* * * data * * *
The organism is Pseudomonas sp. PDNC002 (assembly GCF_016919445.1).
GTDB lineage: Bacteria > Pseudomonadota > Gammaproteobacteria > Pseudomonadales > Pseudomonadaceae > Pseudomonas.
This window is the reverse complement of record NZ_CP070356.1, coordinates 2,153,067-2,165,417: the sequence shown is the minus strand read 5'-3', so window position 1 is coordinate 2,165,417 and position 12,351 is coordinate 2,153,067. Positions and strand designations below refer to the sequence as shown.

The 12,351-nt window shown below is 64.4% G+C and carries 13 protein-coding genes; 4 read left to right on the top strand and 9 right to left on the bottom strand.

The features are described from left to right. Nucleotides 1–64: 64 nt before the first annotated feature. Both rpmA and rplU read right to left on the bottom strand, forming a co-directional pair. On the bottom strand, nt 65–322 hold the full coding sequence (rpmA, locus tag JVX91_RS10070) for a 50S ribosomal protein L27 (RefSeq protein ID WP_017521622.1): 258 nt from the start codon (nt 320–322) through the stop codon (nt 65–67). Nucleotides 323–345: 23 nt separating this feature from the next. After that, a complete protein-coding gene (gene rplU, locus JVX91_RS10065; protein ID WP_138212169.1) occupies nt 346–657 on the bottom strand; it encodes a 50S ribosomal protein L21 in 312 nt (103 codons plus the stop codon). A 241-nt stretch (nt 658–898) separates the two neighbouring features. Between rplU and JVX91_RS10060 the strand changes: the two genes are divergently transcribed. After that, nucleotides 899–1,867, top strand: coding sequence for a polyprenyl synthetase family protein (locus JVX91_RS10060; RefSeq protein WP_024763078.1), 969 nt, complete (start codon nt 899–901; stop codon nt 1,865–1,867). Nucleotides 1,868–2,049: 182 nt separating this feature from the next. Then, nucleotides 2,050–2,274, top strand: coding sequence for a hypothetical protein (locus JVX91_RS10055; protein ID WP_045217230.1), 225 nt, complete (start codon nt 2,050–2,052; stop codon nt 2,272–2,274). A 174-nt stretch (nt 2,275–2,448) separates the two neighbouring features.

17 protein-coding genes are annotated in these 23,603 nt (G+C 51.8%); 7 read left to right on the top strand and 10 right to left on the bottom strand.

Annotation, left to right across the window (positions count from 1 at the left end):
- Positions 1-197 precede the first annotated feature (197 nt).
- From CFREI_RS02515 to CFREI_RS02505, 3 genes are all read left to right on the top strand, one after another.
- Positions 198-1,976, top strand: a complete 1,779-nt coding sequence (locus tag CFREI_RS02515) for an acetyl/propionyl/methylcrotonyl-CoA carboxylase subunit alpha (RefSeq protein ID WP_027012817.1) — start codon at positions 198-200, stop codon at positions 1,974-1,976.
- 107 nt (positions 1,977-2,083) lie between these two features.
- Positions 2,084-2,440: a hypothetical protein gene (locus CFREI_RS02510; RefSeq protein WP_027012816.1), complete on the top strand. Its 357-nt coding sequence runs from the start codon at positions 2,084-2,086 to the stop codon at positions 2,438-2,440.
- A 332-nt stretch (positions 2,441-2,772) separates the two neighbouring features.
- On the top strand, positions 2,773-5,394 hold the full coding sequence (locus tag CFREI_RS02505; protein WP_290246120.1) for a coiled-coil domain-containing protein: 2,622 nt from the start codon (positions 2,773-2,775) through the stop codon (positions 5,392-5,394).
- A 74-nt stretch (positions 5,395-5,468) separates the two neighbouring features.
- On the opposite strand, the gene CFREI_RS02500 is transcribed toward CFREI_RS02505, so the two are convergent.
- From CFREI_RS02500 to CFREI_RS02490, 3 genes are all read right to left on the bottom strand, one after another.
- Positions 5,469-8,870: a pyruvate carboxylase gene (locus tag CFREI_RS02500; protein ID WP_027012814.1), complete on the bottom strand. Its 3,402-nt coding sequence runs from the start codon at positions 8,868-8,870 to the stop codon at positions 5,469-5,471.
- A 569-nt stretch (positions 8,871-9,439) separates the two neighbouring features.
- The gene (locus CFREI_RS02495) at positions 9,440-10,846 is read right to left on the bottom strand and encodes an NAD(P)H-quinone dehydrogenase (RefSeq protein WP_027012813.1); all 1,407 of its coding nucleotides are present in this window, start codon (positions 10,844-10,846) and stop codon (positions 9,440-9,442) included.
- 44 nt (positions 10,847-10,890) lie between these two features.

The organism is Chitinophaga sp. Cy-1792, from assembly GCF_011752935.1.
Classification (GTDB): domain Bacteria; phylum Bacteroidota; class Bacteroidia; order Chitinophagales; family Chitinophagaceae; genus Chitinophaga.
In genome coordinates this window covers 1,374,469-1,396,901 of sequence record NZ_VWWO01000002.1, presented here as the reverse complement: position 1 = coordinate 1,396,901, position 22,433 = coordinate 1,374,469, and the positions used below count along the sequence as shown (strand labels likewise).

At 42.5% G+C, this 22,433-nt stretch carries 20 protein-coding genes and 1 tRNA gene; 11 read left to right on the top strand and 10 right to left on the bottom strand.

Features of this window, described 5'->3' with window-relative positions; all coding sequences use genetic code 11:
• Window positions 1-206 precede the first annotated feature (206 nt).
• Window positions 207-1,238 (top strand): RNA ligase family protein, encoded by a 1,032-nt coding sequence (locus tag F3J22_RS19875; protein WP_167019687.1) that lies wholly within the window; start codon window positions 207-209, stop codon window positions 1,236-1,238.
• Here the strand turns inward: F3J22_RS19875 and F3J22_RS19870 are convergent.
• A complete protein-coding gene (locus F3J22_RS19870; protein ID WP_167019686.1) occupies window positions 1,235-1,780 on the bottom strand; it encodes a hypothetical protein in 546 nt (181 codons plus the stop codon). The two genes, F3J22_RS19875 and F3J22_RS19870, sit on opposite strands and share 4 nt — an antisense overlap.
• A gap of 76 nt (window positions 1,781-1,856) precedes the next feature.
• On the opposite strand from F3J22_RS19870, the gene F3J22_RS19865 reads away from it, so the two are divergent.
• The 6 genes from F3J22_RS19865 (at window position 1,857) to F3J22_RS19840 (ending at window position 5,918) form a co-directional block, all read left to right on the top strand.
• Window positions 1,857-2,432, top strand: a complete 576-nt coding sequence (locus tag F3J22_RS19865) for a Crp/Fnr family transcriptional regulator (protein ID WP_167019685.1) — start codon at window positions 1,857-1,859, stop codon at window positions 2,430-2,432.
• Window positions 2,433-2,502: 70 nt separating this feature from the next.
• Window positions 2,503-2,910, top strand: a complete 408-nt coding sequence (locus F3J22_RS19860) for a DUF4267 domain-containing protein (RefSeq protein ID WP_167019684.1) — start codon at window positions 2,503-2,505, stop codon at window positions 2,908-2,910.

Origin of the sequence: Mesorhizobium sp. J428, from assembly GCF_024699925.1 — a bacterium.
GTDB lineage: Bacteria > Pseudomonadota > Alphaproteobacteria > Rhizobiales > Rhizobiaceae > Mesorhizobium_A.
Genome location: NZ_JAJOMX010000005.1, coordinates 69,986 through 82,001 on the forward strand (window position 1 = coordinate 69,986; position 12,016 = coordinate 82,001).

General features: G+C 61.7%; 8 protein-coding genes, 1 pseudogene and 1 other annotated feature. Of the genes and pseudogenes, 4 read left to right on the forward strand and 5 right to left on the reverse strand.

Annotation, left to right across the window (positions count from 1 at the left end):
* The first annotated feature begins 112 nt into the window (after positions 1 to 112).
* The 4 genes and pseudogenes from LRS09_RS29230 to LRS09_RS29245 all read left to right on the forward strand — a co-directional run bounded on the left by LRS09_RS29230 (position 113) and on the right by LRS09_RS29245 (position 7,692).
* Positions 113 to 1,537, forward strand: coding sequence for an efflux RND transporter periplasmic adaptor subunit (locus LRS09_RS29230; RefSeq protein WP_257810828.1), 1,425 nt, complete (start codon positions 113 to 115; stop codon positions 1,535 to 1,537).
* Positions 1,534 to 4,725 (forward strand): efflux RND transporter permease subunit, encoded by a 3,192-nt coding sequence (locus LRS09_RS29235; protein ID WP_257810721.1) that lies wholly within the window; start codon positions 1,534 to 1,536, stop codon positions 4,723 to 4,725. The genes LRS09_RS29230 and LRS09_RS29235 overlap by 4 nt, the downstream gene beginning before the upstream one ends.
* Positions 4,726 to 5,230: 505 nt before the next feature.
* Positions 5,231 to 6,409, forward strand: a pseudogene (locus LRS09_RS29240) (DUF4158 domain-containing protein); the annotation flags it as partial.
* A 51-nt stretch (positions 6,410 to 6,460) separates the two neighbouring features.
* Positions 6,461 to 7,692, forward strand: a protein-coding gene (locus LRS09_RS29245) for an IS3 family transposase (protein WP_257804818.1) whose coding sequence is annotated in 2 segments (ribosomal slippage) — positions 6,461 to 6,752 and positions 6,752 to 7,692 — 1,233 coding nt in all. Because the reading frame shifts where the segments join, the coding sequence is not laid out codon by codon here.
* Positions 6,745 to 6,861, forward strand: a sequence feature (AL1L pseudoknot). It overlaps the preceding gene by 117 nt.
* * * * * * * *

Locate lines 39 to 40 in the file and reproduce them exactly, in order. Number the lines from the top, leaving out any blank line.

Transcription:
Genome location: NZ_JAJOMX010000005.1, coordinates 69,986 through 82,001 on the forward strand (window position 1 = coordinate 69,986; position 12,016 = coordinate 82,001).

General features: G+C 61.7%; 8 protein-coding genes, 1 pseudogene and 1 other annotated feature. Of the genes and pseudogenes, 4 read left to right on the forward strand and 5 right to left on the reverse strand.